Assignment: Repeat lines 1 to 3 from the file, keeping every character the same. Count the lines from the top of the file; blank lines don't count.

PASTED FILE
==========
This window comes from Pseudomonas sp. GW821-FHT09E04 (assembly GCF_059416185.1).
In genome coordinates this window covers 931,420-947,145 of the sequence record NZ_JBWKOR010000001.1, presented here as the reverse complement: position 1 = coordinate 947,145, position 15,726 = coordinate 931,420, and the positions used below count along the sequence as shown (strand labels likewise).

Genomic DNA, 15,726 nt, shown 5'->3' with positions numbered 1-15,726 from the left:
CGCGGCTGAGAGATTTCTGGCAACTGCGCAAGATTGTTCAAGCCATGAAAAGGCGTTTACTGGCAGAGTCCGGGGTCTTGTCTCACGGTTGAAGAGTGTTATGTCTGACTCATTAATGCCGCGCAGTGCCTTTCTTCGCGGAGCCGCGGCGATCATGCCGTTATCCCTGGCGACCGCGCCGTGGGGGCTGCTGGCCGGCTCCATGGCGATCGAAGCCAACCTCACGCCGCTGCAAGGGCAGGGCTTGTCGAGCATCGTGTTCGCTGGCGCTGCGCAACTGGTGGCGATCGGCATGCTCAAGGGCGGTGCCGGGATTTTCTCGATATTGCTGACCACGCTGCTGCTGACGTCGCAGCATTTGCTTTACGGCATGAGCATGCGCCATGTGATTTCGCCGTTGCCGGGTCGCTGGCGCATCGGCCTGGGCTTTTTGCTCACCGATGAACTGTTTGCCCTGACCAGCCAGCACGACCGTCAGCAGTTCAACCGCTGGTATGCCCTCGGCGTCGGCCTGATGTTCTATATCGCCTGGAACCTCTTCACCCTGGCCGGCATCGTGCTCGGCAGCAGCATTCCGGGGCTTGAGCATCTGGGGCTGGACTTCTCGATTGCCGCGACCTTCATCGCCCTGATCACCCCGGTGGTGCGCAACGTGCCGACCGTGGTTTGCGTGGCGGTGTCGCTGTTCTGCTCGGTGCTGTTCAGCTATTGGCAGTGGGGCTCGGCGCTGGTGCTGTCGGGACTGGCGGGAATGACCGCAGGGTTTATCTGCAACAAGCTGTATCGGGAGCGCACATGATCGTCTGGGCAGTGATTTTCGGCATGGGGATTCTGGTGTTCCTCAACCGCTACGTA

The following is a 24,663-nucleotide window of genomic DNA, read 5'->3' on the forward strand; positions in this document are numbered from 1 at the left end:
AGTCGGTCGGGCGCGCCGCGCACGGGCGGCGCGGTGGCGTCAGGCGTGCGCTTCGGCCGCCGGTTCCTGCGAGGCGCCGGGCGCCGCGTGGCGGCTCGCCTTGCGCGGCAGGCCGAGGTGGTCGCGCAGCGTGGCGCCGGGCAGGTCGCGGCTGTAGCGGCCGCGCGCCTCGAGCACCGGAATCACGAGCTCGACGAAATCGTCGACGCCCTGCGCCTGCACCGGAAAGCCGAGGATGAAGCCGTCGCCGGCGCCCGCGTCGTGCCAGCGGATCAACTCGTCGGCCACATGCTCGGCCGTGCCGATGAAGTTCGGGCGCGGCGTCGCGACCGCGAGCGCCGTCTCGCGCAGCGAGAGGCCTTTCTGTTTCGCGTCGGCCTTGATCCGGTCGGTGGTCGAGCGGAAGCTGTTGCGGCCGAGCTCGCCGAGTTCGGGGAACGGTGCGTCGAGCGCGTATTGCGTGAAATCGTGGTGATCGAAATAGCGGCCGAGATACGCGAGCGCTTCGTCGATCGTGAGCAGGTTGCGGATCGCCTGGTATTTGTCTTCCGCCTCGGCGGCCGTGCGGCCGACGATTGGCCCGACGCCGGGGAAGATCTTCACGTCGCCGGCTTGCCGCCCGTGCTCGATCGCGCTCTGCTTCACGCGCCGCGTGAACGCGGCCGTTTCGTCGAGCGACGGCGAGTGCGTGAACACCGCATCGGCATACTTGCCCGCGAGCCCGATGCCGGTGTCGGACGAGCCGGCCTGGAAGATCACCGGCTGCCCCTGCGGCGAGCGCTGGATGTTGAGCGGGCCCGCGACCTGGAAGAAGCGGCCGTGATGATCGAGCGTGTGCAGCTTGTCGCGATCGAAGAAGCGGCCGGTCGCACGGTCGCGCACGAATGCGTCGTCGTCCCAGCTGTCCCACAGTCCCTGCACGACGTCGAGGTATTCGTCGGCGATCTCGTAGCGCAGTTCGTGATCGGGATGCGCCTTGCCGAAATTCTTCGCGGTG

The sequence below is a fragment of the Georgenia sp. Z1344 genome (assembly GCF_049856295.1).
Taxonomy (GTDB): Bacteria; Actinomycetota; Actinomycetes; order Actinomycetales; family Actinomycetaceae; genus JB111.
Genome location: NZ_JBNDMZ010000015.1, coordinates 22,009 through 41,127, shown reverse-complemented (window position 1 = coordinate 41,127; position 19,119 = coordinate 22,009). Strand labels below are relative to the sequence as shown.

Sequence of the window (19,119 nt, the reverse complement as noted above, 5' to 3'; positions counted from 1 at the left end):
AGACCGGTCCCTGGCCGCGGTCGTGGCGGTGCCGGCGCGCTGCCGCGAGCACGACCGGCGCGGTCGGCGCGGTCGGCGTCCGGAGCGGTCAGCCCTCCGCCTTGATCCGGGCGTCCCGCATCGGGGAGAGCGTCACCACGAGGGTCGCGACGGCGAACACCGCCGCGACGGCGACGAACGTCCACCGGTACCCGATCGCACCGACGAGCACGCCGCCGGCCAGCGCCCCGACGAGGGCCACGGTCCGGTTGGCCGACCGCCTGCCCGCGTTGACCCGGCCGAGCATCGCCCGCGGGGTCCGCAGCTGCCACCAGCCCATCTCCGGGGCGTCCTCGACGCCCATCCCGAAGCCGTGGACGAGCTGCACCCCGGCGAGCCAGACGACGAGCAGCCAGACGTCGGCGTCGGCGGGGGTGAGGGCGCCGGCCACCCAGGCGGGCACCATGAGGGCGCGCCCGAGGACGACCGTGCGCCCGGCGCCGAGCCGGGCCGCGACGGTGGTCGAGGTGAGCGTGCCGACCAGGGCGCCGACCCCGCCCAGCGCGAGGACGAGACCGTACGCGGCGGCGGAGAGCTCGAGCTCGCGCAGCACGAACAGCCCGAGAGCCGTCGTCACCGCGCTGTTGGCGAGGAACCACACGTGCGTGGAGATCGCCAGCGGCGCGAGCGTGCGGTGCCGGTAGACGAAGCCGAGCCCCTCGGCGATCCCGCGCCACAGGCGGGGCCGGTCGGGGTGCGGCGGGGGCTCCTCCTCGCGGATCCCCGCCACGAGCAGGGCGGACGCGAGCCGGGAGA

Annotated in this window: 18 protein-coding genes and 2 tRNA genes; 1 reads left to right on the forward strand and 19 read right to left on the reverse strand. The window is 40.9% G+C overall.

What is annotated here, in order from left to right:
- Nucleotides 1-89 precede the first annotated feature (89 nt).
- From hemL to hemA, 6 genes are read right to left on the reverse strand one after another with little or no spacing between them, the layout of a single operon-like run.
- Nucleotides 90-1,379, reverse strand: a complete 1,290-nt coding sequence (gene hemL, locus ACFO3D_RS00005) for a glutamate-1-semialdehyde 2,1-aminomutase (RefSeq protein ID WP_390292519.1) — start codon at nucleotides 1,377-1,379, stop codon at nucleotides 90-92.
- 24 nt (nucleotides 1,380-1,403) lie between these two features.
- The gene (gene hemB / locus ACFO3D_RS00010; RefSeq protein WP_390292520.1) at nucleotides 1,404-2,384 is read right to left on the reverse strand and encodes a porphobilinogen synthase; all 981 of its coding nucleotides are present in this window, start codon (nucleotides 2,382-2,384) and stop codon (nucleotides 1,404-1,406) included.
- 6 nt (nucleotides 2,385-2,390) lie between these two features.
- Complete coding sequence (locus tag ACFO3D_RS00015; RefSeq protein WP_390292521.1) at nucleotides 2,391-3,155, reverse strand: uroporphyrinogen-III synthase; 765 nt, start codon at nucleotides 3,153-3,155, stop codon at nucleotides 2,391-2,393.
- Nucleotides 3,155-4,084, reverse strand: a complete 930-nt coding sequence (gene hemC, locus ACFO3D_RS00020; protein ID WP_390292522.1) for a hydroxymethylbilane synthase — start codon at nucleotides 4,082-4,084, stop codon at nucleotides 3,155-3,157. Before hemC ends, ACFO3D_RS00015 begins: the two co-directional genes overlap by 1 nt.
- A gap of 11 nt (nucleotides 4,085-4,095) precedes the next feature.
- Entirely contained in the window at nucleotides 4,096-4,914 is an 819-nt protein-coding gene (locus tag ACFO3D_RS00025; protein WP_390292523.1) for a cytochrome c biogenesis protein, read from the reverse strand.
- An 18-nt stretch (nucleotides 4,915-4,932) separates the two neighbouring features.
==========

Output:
This window comes from Pseudomonas sp. GW821-FHT09E04 (assembly GCF_059416185.1).
In genome coordinates this window covers 931,420-947,145 of the sequence record NZ_JBWKOR010000001.1, presented here as the reverse complement: position 1 = coordinate 947,145, position 15,726 = coordinate 931,420, and the positions used below count along the sequence as shown (strand labels likewise).

Genomic DNA, 15,726 nt, shown 5'->3' with positions numbered 1-15,726 from the left: